US2382193A - Stabilization of iodine in animal and poultry feeds - Google Patents

Stabilization of iodine in animal and poultry feeds Download PDF

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Publication number
US2382193A
US2382193A US504300A US50430043A US2382193A US 2382193 A US2382193 A US 2382193A US 504300 A US504300 A US 504300A US 50430043 A US50430043 A US 50430043A US 2382193 A US2382193 A US 2382193A
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iodine
protein
mixture
dried
salts
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US504300A
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Whitmoyer Clarence Walter
Moore William James
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Whitmoyer Lab Inc
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Whitmoyer Lab Inc
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    • AHUMAN NECESSITIES
    • A23FOODS OR FOODSTUFFS; THEIR TREATMENT, NOT COVERED BY OTHER CLASSES
    • A23KFODDER
    • A23K20/00Accessory food factors for animal feeding-stuffs
    • A23K20/20Inorganic substances, e.g. oligoelements
    • A23K20/30Oligoelements
    • YGENERAL TAGGING OF NEW TECHNOLOGICAL DEVELOPMENTS; GENERAL TAGGING OF CROSS-SECTIONAL TECHNOLOGIES SPANNING OVER SEVERAL SECTIONS OF THE IPC; TECHNICAL SUBJECTS COVERED BY FORMER USPC CROSS-REFERENCE ART COLLECTIONS [XRACs] AND DIGESTS
    • Y10TECHNICAL SUBJECTS COVERED BY FORMER USPC
    • Y10STECHNICAL SUBJECTS COVERED BY FORMER USPC CROSS-REFERENCE ART COLLECTIONS [XRACs] AND DIGESTS
    • Y10S426/00Food or edible material: processes, compositions, and products
    • Y10S426/806Salt or mineral substitute
    • YGENERAL TAGGING OF NEW TECHNOLOGICAL DEVELOPMENTS; GENERAL TAGGING OF CROSS-SECTIONAL TECHNOLOGIES SPANNING OVER SEVERAL SECTIONS OF THE IPC; TECHNICAL SUBJECTS COVERED BY FORMER USPC CROSS-REFERENCE ART COLLECTIONS [XRACs] AND DIGESTS
    • Y10TECHNICAL SUBJECTS COVERED BY FORMER USPC
    • Y10STECHNICAL SUBJECTS COVERED BY FORMER USPC CROSS-REFERENCE ART COLLECTIONS [XRACs] AND DIGESTS
    • Y10S426/00Food or edible material: processes, compositions, and products
    • Y10S426/807Poultry or ruminant feed
    • YGENERAL TAGGING OF NEW TECHNOLOGICAL DEVELOPMENTS; GENERAL TAGGING OF CROSS-SECTIONAL TECHNOLOGIES SPANNING OVER SEVERAL SECTIONS OF THE IPC; TECHNICAL SUBJECTS COVERED BY FORMER USPC CROSS-REFERENCE ART COLLECTIONS [XRACs] AND DIGESTS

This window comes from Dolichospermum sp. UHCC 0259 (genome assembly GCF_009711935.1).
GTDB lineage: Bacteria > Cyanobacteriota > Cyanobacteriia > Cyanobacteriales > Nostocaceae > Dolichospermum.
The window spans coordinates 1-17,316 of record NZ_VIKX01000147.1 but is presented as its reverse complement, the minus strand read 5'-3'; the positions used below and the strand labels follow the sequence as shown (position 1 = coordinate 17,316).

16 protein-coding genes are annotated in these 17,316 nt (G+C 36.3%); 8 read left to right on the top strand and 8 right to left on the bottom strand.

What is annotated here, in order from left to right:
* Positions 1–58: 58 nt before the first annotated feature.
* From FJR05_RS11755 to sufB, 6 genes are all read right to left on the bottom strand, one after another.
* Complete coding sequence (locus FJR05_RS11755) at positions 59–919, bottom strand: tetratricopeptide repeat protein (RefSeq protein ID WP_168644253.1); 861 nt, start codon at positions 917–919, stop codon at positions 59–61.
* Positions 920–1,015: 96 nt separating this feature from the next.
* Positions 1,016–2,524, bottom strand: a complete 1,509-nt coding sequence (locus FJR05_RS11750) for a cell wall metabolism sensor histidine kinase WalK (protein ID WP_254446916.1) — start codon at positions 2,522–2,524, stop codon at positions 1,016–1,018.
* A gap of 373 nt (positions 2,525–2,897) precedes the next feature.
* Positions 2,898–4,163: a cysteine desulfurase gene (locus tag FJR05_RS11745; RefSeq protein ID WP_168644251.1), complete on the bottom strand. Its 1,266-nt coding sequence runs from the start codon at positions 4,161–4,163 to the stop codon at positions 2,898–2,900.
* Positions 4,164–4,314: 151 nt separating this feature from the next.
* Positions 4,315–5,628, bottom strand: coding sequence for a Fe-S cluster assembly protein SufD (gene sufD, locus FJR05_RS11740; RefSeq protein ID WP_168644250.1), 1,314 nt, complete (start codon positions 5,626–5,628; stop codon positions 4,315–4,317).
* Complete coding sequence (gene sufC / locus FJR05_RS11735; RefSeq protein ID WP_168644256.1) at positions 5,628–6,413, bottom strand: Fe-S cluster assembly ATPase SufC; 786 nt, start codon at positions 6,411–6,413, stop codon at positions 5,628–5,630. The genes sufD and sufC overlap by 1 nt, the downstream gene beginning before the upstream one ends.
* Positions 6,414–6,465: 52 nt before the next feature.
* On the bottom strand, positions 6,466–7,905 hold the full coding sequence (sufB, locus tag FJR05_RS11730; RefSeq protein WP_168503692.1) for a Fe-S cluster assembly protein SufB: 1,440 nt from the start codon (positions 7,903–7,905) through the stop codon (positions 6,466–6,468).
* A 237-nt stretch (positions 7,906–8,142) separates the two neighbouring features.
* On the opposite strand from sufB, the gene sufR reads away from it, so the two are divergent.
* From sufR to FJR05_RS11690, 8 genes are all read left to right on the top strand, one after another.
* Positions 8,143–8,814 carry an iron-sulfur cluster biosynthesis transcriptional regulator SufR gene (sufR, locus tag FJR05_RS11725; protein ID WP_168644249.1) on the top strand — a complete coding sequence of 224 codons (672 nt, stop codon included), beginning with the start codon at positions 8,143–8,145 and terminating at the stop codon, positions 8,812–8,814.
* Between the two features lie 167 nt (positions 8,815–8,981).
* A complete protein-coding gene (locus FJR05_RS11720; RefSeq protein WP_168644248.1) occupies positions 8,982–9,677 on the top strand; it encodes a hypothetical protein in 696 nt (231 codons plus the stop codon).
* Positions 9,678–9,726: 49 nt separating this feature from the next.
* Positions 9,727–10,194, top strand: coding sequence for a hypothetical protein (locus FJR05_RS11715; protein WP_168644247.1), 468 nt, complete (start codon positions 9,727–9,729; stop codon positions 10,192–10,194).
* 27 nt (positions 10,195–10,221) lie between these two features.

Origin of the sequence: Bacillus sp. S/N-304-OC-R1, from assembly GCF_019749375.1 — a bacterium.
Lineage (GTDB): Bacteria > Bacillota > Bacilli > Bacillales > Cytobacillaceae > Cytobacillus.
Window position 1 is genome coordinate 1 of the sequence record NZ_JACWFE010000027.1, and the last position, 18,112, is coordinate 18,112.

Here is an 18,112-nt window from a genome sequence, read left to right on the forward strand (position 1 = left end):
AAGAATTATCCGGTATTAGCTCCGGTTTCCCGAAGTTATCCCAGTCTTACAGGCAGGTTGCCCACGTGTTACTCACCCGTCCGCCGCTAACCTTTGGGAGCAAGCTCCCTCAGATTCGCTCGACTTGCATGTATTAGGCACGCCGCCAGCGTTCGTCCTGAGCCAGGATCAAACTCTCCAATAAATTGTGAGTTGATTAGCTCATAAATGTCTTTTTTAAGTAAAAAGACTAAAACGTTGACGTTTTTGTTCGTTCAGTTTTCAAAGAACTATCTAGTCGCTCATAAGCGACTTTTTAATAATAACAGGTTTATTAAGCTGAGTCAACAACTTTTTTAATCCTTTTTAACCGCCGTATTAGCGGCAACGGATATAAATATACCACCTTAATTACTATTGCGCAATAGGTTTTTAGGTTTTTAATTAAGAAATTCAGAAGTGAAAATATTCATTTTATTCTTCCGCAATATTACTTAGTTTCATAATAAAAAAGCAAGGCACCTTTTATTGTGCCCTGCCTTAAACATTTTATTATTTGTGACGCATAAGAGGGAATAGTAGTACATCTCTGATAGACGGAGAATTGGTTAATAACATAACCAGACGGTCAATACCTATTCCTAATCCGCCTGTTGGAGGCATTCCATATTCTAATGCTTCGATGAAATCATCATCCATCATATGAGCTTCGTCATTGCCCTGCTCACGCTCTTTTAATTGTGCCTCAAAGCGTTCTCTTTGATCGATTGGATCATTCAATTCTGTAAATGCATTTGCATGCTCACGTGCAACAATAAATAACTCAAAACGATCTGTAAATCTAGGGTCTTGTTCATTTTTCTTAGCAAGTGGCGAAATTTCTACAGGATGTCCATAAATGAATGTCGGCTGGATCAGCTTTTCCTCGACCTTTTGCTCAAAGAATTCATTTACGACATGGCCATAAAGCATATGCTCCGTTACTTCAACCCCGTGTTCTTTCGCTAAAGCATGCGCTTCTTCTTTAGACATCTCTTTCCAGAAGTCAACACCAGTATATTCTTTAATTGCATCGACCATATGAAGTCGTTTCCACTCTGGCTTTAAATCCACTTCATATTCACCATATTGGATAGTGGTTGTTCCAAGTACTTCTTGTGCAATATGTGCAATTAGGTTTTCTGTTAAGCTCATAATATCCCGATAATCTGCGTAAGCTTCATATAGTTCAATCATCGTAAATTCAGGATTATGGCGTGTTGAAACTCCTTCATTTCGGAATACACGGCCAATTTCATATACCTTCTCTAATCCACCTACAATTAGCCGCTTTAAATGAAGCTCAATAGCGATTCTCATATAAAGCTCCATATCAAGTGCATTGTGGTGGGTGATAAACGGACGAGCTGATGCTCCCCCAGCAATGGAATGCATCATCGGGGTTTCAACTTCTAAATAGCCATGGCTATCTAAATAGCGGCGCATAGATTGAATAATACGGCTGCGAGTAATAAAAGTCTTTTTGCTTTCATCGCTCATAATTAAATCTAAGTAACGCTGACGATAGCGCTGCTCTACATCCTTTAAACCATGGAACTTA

• Y10TECHNICAL SUBJECTS COVERED BY FORMER USPC
    • Y10STECHNICAL SUBJECTS COVERED BY FORMER USPC CROSS-REFERENCE ART COLLECTIONS [XRACs] AND DIGESTS
    • Y10S530/00Chemistry: natural resins or derivatives; peptides or proteins; lignins or reaction products thereof
    • Y10S530/827Proteins from mammals or birds
    • Y10S530/832Milk; colostrum
    • YGENERAL TAGGING OF NEW TECHNOLOGICAL DEVELOPMENTS; GENERAL TAGGING OF CROSS-SECTIONAL TECHNOLOGIES SPANNING OVER SEVERAL SECTIONS OF THE IPC; TECHNICAL SUBJECTS COVERED BY FORMER USPC CROSS-REFERENCE ART COLLECTIONS [XRACs] AND DIGESTS
    • Y10TECHNICAL SUBJECTS COVERED BY FORMER USPC
    • Y10STECHNICAL SUBJECTS COVERED BY FORMER USPC CROSS-REFERENCE ART COLLECTIONS [XRACs] AND DIGESTS
    • Y10S530/00Chemistry: natural resins or derivatives; peptides or proteins; lignins or reaction products thereof
    • Y10S530/827Proteins from mammals or birds
    • Y10S530/843Digestive system
    • Y10S530/846Liver
    • YGENERAL TAGGING OF NEW TECHNOLOGICAL DEVELOPMENTS; GENERAL TAGGING OF CROSS-SECTIONAL TECHNOLOGIES SPANNING OVER SEVERAL SECTIONS OF THE IPC; TECHNICAL SUBJECTS COVERED BY FORMER USPC CROSS-REFERENCE ART COLLECTIONS [XRACs] AND DIGESTS
    • Y10TECHNICAL SUBJECTS COVERED BY FORMER USPC
    • Y10STECHNICAL SUBJECTS COVERED BY FORMER USPC CROSS-REFERENCE ART COLLECTIONS [XRACs] AND DIGESTS
    • Y10S530/00Chemistry: natural resins or derivatives; peptides or proteins; lignins or reaction products thereof
    • Y10S530/855Proteins from animals other than mammals or birds
    • Y10S530/857Fish; fish eggs; shell fish; crustacea

Description

Patented Aug. 14, '1945 STABILIZATION OF IODINE IN ANIMAL AND POULTRY FEEDS Clarence Walter Whitmoyer and William James Moore, Myerstown, Pa., assignors to Whitmoyer Laboratories, Inc., Myerstown, Pa., a

corporation of Delaware No Drawing. Application September 29, 1943, Serial No. 504,300

12 Claims.

This invention relates to animal and poultry feeds and feed supplements and more particularly to a method by which the iodine content may be stabilized in mixtures used for feeding stock and poultry.

It is well known that iodine is a necessary element in the nutrition of livestock and poultry and it has been the practice for sometime to supplement stock and poultry rations with iodine.